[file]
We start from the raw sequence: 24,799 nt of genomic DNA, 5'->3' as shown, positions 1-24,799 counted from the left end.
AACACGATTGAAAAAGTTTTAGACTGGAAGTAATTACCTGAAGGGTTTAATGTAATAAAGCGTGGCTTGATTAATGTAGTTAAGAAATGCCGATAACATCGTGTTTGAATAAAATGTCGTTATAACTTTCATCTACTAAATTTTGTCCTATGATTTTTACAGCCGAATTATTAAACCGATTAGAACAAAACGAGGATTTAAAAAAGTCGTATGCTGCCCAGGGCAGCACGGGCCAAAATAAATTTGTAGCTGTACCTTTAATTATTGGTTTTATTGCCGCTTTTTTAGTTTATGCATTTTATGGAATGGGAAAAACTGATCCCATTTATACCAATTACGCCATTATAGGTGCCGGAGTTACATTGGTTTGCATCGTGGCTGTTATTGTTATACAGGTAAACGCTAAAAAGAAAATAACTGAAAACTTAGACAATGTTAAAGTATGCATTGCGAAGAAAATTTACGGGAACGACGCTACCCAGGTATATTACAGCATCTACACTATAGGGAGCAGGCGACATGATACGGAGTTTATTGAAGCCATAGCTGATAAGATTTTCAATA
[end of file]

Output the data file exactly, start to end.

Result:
We start from the raw sequence: 24,799 nt of genomic DNA, 5'->3' as shown, positions 1-24,799 counted from the left end.
AACACGATTGAAAAAGTTTTAGACTGGAAGTAATTACCTGAAGGGTTTAATGTAATAAAGCGTGGCTTGATTAATGTAGTTAAGAAATGCCGATAACATCGTGTTTGAATAAAATGTCGTTATAACTTTCATCTACTAAATTTTGTCCTATGATTTTTACAGCCGAATTATTAAACCGATTAGAACAAAACGAGGATTTAAAAAAGTCGTATGCTGCCCAGGGCAGCACGGGCCAAAATAAATTTGTAGCTGTACCTTTAATTATTGGTTTTATTGCCGCTTTTTTAGTTTATGCATTTTATGGAATGGGAAAAACTGATCCCATTTATACCAATTACGCCATTATAGGTGCCGGAGTTACATTGGTTTGCATCGTGGCTGTTATTGTTATACAGGTAAACGCTAAAAAGAAAATAACTGAAAACTTAGACAATGTTAAAGTATGCATTGCGAAGAAAATTTACGGGAACGACGCTACCCAGGTATATTACAGCATCTACACTATAGGGAGCAGGCGACATGATACGGAGTTTATTGAAGCCATAGCTGATAAGATTTTCAATA